For the last 25-plus years that I have been helping couples prepare for their marriage, one of the “tips” I give them is to make memories together as they begin their new life as a couple.
Together with these memories, I tell them to always remember the moment when they realized that they were meant to spend their life as husband and wife. This is the original inspiration of marriage.
For their reflection, I suggest two points. From Scripture, the first “command” of the Risen Lord to his disciples, given through the women: “Tell my brothers to go back to Galilee and there they will see me.”
From literature, I propose the moment when the Little Prince, looking at hundreds of roses, discovers the uniqueness of his rose: “My rose… is more important than all of you together, since she’s the one I’ve watered… the one for whom I killed the caterpillars (except the two or three butterflies)… She’s the one I listened to when she complained, or when she boasted, or even sometimes when she said nothing at all. Because she is my rose.”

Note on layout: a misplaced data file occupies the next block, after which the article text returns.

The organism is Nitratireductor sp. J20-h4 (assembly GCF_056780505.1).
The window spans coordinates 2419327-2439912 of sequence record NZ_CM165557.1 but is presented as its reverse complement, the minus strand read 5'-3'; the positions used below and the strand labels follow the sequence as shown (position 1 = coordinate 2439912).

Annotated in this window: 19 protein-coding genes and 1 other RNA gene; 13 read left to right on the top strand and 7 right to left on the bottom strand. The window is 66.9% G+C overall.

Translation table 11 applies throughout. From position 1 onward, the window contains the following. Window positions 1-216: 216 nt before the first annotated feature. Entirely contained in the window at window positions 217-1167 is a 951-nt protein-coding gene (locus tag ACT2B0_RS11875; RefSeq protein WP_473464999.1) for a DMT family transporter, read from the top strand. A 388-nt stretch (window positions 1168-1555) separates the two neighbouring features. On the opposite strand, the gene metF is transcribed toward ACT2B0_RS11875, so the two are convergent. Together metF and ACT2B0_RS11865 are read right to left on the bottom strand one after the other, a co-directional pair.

When life makes sense
These reflections remind us of life-defining or life-changing moments—when everything seems to fall into place. These are moments when we feel a sense of wholeness and integrity in our life. Life makes sense. What we do day to day has meaning.
With the grace of the Resurrection, the disciples understood everything they shared with Christ in Galilee, where they were first called to follow Him, where they spent much time together eating drinking, praying, working, learning.